Elephant Rides and Lessons in Living History

Published March 29, 2012

Laguna Blanca School in Cambodia
From the time we heard the plan for today, all anyone could talk about was the fact that we would be riding elephants. After what was comparatively a late start (we left the hotel at 7:30), we headed to the temples for the third time. We were soon on the elephants and bobbing peacefully along the road, blocking traffic. As it turns out, riding an elephant involves a consistent rocking motion that makes it hard to believe that people once used these animals to travel long distances. Our ride ended up being a regular trip to the zoo: we were treated to a wonderful view of monkeys and a wild pig. We got a chance to pet the elephants and feed them bananas, but sadly we were not allowed to bring them home with us. In spite of a little snot, we all enjoyed seeing the elephants. 
Afterwards we set out to our final Cambodian temple. Misnamed “The Women’s Temple” due to its small size, unusually pretty color, and stunning detail, this was easily the smallest temple we visited. The carvings that graced all the temples were much deeper and more intense here. 
After lunch came the real highlight of the day: The Cambodia Landmine Museum Relief Fund. It was here that we met Bill and Jill, Americans who had moved to Cambodia specifically to work with this organization. They gave us a vary scary history lesson about Cambodia and the legacy of landmines. They told us about the landmines scattered all across the globe from as early as World War I. We also met the founder, Aki Ra, who had been a child soldier during the rein of the Khmer Rouge and had been forced to set landmines. After the rein of the Khmer Rouge ended, Aki Ra decided to dedicate his life to disabling landmines, including ones he himself had planted. His cited goal is to makes his country safe for his people, and he has no intention of stopping until that happens–well aware of the fact that he will be working for the rest of his life.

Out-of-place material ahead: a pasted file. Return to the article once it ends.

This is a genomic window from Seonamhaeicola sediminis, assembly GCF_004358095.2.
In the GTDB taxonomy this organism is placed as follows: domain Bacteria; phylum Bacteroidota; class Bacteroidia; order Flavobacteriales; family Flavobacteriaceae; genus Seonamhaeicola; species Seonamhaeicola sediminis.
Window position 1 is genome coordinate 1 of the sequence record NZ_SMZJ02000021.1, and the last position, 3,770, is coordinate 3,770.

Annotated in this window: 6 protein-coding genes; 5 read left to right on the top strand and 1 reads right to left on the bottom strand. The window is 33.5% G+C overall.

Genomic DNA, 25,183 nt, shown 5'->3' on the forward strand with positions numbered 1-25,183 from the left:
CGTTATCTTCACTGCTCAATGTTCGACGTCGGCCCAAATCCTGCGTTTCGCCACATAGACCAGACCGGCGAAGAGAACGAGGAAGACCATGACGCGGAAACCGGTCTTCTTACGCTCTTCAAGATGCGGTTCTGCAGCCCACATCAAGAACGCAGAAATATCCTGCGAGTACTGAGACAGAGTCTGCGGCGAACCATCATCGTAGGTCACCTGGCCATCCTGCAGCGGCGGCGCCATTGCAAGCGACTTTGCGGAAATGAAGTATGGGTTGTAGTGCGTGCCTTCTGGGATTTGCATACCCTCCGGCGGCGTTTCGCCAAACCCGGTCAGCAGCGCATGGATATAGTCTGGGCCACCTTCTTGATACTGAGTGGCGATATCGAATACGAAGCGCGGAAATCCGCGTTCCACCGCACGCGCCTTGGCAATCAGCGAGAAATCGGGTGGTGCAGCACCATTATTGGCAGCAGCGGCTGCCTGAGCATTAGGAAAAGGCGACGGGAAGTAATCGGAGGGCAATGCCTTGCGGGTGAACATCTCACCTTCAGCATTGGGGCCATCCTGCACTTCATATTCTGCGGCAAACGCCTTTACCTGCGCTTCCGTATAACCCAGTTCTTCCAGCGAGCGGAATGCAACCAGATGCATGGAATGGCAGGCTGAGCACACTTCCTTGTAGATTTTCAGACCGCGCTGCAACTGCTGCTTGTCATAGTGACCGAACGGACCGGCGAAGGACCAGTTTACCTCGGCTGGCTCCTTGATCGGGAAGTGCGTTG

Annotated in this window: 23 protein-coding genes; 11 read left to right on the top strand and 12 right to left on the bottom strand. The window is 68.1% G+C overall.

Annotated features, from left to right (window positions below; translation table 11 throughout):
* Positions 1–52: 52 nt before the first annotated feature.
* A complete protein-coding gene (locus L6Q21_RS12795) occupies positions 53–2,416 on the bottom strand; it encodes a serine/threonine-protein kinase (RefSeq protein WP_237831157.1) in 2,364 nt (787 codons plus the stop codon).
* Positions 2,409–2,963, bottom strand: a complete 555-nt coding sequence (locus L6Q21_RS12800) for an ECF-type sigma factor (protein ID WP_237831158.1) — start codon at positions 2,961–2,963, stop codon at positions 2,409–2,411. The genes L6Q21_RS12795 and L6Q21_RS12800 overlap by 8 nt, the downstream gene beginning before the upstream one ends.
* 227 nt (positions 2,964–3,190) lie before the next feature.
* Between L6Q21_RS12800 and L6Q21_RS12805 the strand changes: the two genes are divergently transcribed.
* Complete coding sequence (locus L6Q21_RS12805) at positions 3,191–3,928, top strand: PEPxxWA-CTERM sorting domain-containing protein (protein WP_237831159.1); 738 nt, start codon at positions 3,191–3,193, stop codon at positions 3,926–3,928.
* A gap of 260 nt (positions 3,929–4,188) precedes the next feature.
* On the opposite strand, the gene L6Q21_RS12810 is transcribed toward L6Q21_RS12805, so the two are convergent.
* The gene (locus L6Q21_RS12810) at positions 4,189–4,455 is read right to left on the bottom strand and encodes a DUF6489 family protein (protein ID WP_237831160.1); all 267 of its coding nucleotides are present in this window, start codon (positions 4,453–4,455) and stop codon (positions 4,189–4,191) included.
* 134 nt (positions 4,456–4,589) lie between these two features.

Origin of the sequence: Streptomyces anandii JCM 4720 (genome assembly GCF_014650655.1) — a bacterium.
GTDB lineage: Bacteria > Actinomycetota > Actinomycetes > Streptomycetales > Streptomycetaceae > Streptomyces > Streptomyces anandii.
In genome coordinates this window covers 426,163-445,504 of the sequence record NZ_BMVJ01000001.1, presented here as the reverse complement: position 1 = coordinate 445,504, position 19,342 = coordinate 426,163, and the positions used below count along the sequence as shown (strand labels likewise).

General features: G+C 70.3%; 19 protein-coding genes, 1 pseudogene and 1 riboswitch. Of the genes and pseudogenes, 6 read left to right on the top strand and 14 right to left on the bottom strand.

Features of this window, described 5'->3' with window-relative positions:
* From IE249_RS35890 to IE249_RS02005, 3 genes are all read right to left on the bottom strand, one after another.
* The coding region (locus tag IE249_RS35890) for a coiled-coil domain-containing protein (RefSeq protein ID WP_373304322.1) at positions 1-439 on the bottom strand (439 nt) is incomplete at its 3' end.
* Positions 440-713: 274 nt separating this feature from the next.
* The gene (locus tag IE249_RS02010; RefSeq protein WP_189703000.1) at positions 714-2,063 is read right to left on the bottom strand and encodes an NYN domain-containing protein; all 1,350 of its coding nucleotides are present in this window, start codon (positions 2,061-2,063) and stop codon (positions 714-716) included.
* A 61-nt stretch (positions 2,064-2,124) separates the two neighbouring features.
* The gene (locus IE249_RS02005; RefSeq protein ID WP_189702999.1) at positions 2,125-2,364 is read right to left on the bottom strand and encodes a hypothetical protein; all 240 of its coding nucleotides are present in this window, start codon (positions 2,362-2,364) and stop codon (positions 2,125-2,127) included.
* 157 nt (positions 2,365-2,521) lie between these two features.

The Fund works both to inform and raise money. They send groups to villages to safely remove the landmines. In addition, the museum grounds house 37 children who were injured by landmines, have parents who are unable to care for them due to landmines, are otherwise orphaned, so poor their families cant feed them, have polio, or were victims of thalidomide or agent orange. These children are fed, clothed, housed and taught on site. They go to public school in the morning, do additional work including English in the afternoon and do chores. Because of Cambodian law, a person must begin school in first grade, regardless of their age. As a result, the high school English class we visited ranged in age from 15 to 22 years old. 
Although they lead, what would be by our standards, impossible lives; these were some of the happiest kids we had ever met. They were thrilled to practice their English with us, and quickly pulled us into their games. Teams were created and volleyball, the most popular sport in Cambodia, was enjoyed by all who participated. Several of us were dragged into some traditional Khmer games. Their first game was played rather like horseshoes, except that 5 seeds (about two inches in diameter) were set up, the goal was to throw more seeds at the four outer seeds and knock them down without hitting the center seed. A team lined up behind each configuration and the losing team would be hit on the knee with two seeds by each member of the winning team, which was clearly the highlight of the game. After a game that was something like organized tag, we played a quick round of their version of duck duck goose, in which there was no true winner and the chaser’s only goal was to hit the chased with a cloth as many times as possible (we began to sense a theme). It was amazing to watch a girl with one arm, or a prosthetic leg participate in a game that involved running, but nobody seemed to mind and everyone had a great time.
More to come soon,
Clarissa